Due to the raw sewerage that streamed from the faucets in Ooty, it’s been four very humid days since we last bathed. Our plan is to first swim, then shower. Stripping down to our bathing suits, pasty skin blinding all those around, we run into the sea where we are instantly taken out at the knees. “Jesus, this place will kill us yet!” I yell. We stand up and give it another go. The sea grabs us, and sucks us into the party. Pummeled by breakers and pulled at by the rip tide we give up the fight and head back to shower.
After a few minutes of searching around the hybrid tree house/fortified compound for the bathroom, we decide to ask a guest for directions. He was a tall, stringy, dreadlocked German with crazed grey eyes. There seemed to be a little too much pupil showing for this time of the day. I would have just kept walking but it was already too late, Lisa had already intiated the conversation. At first he looked at us like we spat on his mother. Then his thin lips pursed to a smile when Lisa repeated the question “Where can we shower?” “Oh no showaz?! Therz no showaz since zee storm came through yesterday.” Well that explains the beachfront sewer, I think to myself. Then thwarting a plastic water bottle in our faces he shouts, “You must take cat shower! Like zees!!” He splashes the water over himself, hooks his veiny wrists like paws and uses them to spastically wipe down his torso. “See, like cat!! You try!!” From the corner of my mouth I lean to Lisa and ask, “Holy shit, do you think Shultz needs to chill on the acid a bit?” Without words we agree that we have to leave this scene at once, so we slowly back away while the tall German finishes his feline grooming.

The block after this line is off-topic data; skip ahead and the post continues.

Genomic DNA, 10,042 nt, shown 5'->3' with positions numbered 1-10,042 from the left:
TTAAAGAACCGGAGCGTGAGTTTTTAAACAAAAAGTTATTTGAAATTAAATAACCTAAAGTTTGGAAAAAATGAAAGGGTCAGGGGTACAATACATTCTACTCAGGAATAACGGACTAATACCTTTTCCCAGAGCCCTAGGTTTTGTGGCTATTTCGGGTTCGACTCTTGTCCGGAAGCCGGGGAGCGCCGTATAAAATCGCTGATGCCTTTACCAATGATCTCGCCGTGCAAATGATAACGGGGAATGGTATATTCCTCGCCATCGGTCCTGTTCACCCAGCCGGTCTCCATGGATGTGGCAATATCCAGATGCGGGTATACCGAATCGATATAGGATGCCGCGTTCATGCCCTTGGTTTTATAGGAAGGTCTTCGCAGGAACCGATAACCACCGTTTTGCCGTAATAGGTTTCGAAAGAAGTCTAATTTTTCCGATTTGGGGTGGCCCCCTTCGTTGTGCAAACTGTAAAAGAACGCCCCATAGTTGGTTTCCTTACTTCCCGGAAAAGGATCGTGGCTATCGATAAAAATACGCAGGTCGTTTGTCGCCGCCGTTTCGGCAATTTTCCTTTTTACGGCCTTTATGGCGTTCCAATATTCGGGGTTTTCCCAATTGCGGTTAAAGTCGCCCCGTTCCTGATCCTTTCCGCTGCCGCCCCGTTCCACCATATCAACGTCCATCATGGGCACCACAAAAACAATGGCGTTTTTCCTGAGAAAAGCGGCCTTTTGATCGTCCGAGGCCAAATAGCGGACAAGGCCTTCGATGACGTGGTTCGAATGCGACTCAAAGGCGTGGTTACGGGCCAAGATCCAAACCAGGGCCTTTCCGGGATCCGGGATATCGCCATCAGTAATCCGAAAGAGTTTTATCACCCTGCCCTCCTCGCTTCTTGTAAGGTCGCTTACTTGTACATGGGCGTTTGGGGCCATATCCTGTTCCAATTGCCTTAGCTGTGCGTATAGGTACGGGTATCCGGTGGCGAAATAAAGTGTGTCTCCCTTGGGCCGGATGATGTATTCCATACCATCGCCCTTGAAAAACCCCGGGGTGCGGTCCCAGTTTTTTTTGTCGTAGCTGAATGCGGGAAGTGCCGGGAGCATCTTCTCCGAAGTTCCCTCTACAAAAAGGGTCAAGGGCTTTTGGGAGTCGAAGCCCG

We decide to try our luck at some lunch. I’m hoping for a piece of Tuna and a cold beer. Instead, I get a doughy pizza and a mineral water. Should have known, “there ain’t no liquor in this town.” These people are ritualistic tokers, not casual drinkers. We decide to leave immediately the following morning.
We arise early the next morning, visit the squat toilets, pack up our gear and grab some breakfast. We take the walk up the beach, back to our point of origin. Happy to put this beach in our rearview, smile brim our faces. From beach, there is a short jungle approach to the drop off point atop a bluff. We ask the rickshaw drivers how much to the train station. Unsurprisingly, transportation inflation has set in over night. It has a funny way of doing this when you are stranded 20km from nowhere in blinding heat. Lisa’s usually quiet demeanor instantly takes a back seat as she berates the drivers for doubling what we paid to arrive - cursing them all as thieves. One driver calmly replies, “Madame, your taxi takes cheaper gas than our two-stroke auto rickshaws.” And another “Madame, followed by more mouthfuls of lies.” These people are so polite, even when they are screwing you.
We decide to find some shade beneath swaying palm until a cheaper driver comes along. But with every vehicle that rolls up, the drivers inform the newcomer not to go charge anything other than 300 ruppees for a ride. “Goddamned pimps!” I shout. “They’re all in it together!!” I want to slap one just to teach the others a lesson. But I figure the rest of them would be on us like jackals. I could probably only take a few out before being dragged into the jungle, kicking and screaming as they politely say “OK sir, we kill you now. OK mister?”
We decide to take an offer of 240 rupe’s, only because of our desire to put this place behind this. We climb into the 3-wheeler, and we’re off – cursing the tout at every mile that passes.
Next stop Panjeep - Wish us luck.